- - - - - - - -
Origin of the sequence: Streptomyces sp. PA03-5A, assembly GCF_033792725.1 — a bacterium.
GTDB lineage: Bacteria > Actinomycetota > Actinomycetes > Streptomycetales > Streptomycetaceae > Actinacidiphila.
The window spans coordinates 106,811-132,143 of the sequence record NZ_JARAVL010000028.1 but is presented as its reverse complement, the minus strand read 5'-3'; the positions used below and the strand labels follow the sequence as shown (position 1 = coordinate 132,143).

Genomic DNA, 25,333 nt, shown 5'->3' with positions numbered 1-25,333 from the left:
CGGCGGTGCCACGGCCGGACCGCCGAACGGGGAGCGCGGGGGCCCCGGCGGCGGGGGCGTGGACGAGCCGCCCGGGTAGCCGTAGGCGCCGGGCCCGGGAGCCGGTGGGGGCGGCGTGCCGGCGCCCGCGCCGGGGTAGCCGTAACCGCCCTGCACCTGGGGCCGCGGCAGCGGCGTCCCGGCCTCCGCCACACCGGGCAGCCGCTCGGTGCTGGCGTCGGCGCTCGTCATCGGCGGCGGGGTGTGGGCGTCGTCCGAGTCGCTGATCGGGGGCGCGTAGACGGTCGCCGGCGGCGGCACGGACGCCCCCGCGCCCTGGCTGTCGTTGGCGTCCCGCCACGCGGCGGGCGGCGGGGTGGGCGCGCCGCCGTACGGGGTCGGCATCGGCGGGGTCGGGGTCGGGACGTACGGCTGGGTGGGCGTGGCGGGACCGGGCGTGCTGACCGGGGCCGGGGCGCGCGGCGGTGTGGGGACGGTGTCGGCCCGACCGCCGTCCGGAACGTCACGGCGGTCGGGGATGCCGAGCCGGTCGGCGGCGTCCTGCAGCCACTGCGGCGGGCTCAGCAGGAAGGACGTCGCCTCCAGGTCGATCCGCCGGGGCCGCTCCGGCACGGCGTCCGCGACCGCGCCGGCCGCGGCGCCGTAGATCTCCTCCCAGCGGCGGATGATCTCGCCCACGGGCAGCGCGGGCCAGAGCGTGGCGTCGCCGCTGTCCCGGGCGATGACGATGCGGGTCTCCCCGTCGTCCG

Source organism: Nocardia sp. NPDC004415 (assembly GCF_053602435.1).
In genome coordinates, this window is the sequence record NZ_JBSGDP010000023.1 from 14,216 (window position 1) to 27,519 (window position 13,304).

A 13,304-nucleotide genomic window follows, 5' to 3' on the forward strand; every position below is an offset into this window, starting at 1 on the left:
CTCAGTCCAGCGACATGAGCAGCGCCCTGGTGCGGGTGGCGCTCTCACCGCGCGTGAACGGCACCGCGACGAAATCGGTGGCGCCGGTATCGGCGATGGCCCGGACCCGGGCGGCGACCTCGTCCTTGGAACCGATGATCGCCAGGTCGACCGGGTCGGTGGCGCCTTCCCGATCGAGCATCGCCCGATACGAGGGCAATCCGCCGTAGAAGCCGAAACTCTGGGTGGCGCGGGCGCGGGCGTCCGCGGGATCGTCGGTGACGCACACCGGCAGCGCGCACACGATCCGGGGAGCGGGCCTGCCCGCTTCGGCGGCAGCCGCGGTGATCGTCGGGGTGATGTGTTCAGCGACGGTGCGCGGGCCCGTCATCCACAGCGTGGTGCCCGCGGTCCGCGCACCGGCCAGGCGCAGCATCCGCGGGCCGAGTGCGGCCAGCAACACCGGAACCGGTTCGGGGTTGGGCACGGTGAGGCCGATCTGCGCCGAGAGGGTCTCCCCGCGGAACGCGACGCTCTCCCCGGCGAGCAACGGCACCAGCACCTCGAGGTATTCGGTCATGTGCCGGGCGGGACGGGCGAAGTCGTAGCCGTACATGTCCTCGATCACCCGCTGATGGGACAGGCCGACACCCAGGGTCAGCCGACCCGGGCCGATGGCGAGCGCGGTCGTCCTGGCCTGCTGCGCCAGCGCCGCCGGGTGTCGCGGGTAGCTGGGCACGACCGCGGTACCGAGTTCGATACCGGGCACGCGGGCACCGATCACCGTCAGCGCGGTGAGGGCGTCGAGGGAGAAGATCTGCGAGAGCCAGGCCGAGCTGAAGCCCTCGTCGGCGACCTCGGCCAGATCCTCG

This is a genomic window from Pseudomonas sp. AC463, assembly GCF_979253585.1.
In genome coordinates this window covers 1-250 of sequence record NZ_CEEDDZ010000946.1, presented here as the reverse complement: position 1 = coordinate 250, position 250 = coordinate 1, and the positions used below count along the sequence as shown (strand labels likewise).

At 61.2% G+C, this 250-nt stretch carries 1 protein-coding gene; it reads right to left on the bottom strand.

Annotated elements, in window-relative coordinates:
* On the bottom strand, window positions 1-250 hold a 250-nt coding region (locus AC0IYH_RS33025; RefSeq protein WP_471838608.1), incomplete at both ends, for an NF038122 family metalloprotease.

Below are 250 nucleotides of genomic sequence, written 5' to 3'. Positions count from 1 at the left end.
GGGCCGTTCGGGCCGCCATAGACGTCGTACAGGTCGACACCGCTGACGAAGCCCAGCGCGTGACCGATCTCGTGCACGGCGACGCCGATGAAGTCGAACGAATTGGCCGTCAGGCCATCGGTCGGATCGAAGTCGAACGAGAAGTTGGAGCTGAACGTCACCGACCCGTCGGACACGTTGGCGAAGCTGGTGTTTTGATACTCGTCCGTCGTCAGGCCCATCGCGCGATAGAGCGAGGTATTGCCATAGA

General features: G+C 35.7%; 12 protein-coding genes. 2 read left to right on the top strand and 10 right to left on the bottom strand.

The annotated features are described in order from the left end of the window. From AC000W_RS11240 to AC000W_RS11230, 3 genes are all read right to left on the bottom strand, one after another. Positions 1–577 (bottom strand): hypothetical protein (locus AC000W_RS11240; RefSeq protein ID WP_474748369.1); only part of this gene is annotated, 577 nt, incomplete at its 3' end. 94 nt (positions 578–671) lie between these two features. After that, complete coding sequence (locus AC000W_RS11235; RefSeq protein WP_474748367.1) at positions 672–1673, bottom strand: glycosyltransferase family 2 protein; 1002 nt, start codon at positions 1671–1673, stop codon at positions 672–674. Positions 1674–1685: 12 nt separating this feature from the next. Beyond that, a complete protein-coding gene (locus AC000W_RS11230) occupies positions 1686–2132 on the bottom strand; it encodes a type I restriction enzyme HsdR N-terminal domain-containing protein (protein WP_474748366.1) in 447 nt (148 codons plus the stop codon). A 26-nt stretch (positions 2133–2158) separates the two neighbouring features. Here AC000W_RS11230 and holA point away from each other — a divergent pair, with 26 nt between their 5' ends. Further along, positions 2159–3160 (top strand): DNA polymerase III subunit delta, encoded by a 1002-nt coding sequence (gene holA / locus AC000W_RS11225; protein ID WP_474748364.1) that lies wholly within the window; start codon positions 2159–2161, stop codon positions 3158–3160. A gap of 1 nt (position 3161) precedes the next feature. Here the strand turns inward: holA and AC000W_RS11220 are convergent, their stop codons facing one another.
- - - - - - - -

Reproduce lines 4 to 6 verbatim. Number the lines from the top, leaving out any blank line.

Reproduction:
Genomic DNA, 25,333 nt, shown 5'->3' with positions numbered 1-25,333 from the left:
CGGCGGTGCCACGGCCGGACCGCCGAACGGGGAGCGCGGGGGCCCCGGCGGCGGGGGCGTGGACGAGCCGCCCGGGTAGCCGTAGGCGCCGGGCCCGGGAGCCGGTGGGGGCGGCGTGCCGGCGCCCGCGCCGGGGTAGCCGTAACCGCCCTGCACCTGGGGCCGCGGCAGCGGCGTCCCGGCCTCCGCCACACCGGGCAGCCGCTCGGTGCTGGCGTCGGCGCTCGTCATCGGCGGCGGGGTGTGGGCGTCGTCCGAGTCGCTGATCGGGGGCGCGTAGACGGTCGCCGGCGGCGGCACGGACGCCCCCGCGCCCTGGCTGTCGTTGGCGTCCCGCCACGCGGCGGGCGGCGGGGTGGGCGCGCCGCCGTACGGGGTCGGCATCGGCGGGGTCGGGGTCGGGACGTACGGCTGGGTGGGCGTGGCGGGACCGGGCGTGCTGACCGGGGCCGGGGCGCGCGGCGGTGTGGGGACGGTGTCGGCCCGACCGCCGTCCGGAACGTCACGGCGGTCGGGGATGCCGAGCCGGTCGGCGGCGTCCTGCAGCCACTGCGGCGGGCTCAGCAGGAAGGACGTCGCCTCCAGGTCGATCCGCCGGGGCCGCTCCGGCACGGCGTCCGCGACCGCGCCGGCCGCGGCGCCGTAGATCTCCTCCCAGCGGCGGATGATCTCGCCCACGGGCAGCGCGGGCCAGAGCGTGGCGTCGCCGCTGTCCCGGGCGATGACGATGCGGGTCTCCCCGTCGTCCG

Source organism: Nocardia sp. NPDC004415 (assembly GCF_053602435.1).